Residents of Houston, Texas are reporting a peculiar, chemical-like smell in areas where people are trapped as a result of heavy flooding from the devastating tropical storm that hit last Friday.
As epic flooding and torrential rainfall continue to devastate the nation’s fourth largest city, a large number of residents on the border of industrial areas are complaining about an odor that seems to be originating from nearby oil refineries and chemical plants. There are also reports of an apparent haze covering downtown Houston reaching as far as Bush Airport. As a result, some residents are experiencing ailments such as headaches, itchy eyes, and scratchy throats, raising concerns about air pollution from damage caused by storm.
Might seem like an afterthought but #Harvey is impacting air quality, too. Exxon, others shuttering refineries, releasing lots of pollution.
— Kiah Collier (@KiahCollier) August 27, 2017
“I’ve been smelling them all night and off and on this morning,” said Bryan Parras, an environmental activist with the group TEJAS. Parras lives in Houston’s East End where flood waters have risen over 4 feet in some spots and the smell seems to be particularly strong. “Fenceline communities can’t leave or evacuate so they are literally getting gassed by these chemicals,” said Parras.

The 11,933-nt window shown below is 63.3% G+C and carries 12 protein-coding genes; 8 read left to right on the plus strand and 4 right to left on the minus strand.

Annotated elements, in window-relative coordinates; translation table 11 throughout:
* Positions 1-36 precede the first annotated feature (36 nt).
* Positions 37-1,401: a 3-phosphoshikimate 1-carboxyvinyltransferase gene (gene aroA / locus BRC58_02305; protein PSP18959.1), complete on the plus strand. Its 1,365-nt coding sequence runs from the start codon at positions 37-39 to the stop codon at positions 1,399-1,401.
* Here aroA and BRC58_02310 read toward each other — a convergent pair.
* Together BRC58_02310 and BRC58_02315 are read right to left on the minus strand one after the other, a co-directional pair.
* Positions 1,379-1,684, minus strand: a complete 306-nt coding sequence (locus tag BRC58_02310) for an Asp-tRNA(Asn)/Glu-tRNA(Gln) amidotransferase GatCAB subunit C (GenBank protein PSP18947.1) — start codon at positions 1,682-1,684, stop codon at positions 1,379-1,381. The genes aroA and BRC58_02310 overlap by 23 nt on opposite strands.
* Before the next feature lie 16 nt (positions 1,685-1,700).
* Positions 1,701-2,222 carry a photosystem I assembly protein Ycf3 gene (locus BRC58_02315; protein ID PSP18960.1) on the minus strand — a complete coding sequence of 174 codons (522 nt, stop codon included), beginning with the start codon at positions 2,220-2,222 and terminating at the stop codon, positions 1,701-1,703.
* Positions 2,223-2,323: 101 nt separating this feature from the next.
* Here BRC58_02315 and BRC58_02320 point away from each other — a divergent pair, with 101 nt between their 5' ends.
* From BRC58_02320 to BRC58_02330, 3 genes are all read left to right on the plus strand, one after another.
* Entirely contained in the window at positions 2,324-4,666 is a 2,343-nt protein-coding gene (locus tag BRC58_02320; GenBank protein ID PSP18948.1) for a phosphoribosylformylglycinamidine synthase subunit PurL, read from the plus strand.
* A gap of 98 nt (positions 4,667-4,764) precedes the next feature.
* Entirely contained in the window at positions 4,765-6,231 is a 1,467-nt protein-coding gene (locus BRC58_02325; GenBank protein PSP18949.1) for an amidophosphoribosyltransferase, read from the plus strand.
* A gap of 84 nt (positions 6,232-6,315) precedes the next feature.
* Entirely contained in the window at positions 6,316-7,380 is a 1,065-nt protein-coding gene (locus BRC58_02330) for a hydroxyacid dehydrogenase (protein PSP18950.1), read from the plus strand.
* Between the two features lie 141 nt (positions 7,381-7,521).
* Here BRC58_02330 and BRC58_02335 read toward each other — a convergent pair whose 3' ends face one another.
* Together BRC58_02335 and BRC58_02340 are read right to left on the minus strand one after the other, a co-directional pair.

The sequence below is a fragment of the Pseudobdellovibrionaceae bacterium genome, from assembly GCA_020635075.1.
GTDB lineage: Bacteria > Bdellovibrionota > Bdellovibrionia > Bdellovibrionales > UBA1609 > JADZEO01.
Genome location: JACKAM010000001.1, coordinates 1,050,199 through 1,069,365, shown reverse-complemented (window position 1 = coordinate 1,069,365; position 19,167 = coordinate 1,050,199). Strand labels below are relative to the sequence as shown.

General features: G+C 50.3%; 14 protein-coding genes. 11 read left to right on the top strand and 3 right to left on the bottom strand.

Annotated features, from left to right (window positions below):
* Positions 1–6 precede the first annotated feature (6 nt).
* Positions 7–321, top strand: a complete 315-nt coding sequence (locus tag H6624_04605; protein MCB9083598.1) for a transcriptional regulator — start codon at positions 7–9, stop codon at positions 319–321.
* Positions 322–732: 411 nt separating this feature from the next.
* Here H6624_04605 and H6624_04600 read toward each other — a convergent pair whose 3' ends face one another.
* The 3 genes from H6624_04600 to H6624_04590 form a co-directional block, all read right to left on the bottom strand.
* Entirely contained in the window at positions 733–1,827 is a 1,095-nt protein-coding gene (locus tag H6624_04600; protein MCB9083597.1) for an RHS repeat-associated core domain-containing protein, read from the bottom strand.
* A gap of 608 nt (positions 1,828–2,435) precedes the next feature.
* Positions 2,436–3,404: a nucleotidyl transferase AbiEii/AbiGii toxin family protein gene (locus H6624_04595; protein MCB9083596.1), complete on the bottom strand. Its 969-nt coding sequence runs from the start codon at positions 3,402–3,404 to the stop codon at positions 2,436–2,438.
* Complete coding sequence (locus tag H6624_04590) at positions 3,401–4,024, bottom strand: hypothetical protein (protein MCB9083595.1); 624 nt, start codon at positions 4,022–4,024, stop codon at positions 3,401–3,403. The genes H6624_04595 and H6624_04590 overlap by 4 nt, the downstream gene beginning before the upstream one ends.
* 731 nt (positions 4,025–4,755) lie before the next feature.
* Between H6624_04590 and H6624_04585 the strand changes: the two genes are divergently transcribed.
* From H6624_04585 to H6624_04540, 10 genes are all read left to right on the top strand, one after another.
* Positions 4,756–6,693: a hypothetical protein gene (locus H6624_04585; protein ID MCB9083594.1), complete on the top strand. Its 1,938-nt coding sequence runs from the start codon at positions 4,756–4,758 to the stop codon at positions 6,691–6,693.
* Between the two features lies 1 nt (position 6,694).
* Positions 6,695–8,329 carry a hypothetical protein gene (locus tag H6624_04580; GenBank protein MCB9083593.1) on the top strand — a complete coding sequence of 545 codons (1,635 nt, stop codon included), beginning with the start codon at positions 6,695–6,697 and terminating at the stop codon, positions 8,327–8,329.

Although Parras and others are convinced the odor is being emitted by nearby refineries and chemical plants, the source of the smell is unclear. According to the CAER phone line, which alerts the public to refinery and plant operations, flare-offs were reported at the Lyondell Basell facility in Channelview. The plant claimed that there was “no risk to the community.”
— Air Alliance Houston (@airallianceHOU) February 13, 2017
Multiple plants have already began shutting down or are in the process of doing so due to the historic flooding. According to a 2012 report by the Environmental Integrity Project, shutdowns are the key cause of “abnormal” emission cases. Sudden shutdowns can release sulfur dioxide vapors or toxic chemicals in only a few hours. Downwind communities closest to these sites, mostly comprised of low-income and minority families, receive peak levels of pollution that cause asthma attacks and other respiratory complications.
— Raquel de Anda (@deAndaAnda) August 27, 2017
Steven E. Johnson is a Mississippi-based author who covers social injustice and political issues. You can contact him at stevejlive at gmail dot com